Linux: Why LD_LIBRARY_PATH is empty?

More precisely, what resets LD_LIBRARY_PATH that is exported with a value from a user's .profile?

The Short Answer

A parent process of the current shell which, at the same moment, is a child process of the user's login shell (which interprets .profile) has either the SUID or SGID bit set.

The manual page of dlopen(3) clearly states (regarding LD_LIBRARY_PATH):

As a security measure, this variable is ignored for set-user-ID and set-group-ID programs.

The Longer Answer

The common symptom of the problem is libraries failing to load dynamically under an X Window session from a location specified with an exported LD_LIBRARY_PATH in the user's .profile. This does happen on recent versions of Debian and Ubuntu and may happen on other distributions as well.

On Debian, the culprit is the code found in /etc/X11/Xsession.d/90x11-common_ssh-agent. This script determines if ssh-agent(1) is installed and, if true, executes the startup command of the X session as a child of ssh-agent(1)—thus making SSH keys available to all processes running in this session.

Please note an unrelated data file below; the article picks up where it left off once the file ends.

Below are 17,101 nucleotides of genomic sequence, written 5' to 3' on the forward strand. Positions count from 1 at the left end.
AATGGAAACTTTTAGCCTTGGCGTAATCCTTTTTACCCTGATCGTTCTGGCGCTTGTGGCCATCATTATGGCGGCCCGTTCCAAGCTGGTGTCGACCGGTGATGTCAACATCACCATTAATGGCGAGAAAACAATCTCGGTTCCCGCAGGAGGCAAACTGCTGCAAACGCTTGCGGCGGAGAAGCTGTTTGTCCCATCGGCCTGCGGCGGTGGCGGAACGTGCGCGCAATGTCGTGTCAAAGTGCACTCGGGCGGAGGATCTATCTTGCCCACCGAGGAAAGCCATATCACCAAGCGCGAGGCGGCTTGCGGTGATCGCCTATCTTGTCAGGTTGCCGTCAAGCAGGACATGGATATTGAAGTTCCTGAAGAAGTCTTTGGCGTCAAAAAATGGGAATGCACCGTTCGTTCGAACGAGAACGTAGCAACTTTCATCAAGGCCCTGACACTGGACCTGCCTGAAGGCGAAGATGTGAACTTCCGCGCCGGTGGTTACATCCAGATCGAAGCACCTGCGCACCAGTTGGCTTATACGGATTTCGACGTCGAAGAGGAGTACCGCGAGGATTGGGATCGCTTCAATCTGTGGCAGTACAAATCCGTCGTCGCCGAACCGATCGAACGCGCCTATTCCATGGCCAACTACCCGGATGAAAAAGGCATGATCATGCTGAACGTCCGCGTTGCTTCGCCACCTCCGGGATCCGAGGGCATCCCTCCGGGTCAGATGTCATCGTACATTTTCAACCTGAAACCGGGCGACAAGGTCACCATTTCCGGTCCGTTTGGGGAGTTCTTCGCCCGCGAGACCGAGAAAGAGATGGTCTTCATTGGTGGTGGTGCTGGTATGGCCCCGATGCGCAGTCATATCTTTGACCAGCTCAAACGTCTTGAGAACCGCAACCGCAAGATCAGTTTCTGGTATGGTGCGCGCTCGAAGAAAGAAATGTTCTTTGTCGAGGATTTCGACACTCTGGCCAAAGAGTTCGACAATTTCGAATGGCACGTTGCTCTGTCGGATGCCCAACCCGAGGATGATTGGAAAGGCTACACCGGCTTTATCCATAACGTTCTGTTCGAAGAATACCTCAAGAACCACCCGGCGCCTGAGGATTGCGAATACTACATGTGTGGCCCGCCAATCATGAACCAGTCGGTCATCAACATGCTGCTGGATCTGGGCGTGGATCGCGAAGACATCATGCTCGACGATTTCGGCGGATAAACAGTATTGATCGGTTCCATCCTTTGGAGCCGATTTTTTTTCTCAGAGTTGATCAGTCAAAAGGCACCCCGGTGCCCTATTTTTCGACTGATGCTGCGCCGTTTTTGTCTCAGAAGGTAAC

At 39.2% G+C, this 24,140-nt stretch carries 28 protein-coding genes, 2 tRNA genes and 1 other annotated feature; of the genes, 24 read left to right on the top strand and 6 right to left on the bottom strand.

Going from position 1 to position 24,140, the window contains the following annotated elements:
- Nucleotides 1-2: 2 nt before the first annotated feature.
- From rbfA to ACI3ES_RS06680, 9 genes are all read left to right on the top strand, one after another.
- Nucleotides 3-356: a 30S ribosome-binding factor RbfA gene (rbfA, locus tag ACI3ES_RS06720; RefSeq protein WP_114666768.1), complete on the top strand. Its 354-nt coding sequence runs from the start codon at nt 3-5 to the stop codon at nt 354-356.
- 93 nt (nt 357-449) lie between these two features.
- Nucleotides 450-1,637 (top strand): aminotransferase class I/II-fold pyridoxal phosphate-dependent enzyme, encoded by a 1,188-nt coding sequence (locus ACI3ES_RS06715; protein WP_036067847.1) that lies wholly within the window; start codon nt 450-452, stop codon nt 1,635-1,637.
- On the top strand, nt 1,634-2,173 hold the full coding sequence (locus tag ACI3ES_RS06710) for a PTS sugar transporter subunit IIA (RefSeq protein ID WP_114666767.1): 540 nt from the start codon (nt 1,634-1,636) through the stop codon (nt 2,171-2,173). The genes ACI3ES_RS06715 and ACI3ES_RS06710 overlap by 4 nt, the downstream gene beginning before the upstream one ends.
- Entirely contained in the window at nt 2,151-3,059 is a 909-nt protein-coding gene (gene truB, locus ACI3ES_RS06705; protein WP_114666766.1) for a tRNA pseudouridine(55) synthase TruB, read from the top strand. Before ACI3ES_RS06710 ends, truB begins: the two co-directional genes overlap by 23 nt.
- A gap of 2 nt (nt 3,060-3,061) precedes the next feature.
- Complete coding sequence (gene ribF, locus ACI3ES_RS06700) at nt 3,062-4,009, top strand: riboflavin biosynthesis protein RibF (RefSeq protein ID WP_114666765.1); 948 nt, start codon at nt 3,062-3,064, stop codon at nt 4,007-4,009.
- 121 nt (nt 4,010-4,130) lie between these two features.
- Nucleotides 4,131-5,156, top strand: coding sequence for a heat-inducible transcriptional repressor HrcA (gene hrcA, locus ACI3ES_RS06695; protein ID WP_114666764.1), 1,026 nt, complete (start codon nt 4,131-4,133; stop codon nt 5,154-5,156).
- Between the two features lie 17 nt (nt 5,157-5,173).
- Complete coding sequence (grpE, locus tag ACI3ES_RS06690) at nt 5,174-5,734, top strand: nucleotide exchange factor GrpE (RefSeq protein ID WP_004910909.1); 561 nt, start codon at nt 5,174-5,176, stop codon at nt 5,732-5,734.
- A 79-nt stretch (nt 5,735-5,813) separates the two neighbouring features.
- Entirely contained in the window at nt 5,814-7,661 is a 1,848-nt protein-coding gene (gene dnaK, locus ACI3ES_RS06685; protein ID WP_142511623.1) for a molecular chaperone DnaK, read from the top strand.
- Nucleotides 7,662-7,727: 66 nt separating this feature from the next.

Since ssh-agent(1) has the SGID bit set, it ignores LD_LIBRARY_PATH and does not propagate the variable to its children.

The Workaround

There are several ways to solve this problem. The solution that I propose does not require administrative privileges.

In the user's .profile, export a temporary variable that holds the (future) value of LD_LIBRARY_PATH:

(the above assumes that libraries are located in the lib sub-directory of the user's home directory; change that to suit the needs of the user).

Create the script .xsession for the user:


exec x-session-manager
and make this script executable:
chmod u+x "${HOME}/.xsession"

Vadim Penzin, September 29th, 2015

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